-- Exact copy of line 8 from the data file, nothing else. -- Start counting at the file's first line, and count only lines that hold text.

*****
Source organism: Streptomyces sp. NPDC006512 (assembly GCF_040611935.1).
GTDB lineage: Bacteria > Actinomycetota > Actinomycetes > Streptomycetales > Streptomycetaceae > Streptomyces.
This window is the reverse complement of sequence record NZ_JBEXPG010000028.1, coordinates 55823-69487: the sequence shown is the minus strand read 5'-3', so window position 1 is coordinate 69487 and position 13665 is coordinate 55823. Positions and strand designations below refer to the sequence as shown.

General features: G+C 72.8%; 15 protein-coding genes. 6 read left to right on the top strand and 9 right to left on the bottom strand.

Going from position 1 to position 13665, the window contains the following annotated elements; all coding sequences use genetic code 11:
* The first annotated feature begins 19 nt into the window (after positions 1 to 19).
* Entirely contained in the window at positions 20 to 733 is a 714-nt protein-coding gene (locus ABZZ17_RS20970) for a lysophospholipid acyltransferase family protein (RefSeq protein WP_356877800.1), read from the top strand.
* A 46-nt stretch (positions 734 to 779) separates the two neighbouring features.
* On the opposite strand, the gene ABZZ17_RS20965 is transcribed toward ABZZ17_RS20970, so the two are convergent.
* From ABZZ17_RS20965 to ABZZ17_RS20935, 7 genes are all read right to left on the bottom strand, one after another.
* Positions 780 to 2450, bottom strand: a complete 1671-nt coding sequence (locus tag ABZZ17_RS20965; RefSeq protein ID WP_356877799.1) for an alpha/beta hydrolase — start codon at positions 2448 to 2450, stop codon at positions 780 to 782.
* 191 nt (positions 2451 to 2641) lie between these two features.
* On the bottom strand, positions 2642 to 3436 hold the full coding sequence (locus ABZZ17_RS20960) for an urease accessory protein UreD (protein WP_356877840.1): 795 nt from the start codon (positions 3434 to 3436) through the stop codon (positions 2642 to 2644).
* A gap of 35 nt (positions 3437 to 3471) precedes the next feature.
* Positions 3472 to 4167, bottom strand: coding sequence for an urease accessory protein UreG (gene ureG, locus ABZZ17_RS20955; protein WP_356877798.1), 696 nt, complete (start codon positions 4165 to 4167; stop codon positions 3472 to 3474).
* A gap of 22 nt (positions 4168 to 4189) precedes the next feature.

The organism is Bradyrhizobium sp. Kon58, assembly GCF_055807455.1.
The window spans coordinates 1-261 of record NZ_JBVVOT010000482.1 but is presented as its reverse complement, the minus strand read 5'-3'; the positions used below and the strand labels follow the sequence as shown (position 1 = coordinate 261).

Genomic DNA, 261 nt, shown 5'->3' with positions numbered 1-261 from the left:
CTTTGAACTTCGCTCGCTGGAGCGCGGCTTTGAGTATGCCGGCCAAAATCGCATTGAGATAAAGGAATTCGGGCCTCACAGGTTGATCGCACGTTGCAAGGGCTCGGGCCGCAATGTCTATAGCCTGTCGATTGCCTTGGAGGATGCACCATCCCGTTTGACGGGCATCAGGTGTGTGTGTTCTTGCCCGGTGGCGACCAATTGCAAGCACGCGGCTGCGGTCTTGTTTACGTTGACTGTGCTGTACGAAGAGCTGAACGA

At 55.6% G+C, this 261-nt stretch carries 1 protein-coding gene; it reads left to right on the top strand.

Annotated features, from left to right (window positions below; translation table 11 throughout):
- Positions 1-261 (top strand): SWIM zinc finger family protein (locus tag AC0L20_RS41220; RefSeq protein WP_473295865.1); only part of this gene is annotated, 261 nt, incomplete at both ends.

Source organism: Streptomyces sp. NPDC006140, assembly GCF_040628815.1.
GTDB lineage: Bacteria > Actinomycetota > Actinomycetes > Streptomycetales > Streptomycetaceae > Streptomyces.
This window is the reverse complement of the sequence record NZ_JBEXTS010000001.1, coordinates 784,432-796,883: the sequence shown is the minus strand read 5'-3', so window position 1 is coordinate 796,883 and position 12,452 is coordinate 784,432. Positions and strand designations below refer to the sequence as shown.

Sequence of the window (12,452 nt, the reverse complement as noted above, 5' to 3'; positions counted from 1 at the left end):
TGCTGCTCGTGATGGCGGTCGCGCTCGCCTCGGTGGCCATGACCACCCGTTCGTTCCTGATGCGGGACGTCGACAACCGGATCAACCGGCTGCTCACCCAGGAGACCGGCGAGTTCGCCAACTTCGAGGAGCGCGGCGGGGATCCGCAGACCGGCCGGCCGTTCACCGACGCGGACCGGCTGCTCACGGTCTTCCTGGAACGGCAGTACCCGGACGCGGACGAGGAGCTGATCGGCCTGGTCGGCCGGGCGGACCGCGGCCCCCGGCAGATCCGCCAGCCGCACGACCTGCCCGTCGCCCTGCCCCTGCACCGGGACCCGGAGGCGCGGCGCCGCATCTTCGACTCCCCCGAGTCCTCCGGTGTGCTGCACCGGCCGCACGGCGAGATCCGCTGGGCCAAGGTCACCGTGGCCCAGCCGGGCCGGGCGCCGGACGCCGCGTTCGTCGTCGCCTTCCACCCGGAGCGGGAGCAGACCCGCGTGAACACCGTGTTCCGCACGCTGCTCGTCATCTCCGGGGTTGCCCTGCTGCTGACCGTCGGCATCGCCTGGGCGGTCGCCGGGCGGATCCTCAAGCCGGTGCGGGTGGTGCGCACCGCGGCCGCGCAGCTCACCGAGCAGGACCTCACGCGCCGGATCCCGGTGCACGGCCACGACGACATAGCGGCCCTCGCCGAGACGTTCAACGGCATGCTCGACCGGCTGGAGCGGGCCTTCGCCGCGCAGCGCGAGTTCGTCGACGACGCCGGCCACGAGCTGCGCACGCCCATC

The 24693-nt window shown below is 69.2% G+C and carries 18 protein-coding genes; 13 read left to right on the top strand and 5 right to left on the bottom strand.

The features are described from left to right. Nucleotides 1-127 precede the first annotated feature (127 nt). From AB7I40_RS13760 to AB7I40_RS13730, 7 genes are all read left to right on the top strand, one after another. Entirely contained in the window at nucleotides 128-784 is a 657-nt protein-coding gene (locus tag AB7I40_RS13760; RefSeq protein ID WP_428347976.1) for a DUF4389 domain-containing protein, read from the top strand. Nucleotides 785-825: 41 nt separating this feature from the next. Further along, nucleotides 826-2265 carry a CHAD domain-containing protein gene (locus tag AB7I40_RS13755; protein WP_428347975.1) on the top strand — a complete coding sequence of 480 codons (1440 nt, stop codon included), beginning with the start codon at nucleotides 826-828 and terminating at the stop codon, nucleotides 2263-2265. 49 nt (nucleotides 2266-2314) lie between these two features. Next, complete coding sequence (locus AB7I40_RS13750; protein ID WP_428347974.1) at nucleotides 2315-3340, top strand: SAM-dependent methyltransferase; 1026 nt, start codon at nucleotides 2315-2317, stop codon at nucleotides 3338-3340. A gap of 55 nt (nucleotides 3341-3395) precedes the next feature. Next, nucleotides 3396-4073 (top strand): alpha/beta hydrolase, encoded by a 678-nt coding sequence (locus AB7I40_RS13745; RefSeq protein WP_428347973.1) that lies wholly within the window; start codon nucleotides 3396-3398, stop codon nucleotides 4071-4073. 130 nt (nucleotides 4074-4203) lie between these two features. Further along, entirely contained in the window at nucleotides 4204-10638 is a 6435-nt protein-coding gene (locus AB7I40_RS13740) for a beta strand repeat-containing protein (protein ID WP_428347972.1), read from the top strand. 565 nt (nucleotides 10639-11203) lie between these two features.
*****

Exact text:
* A 46-nt stretch (positions 734 to 779) separates the two neighbouring features.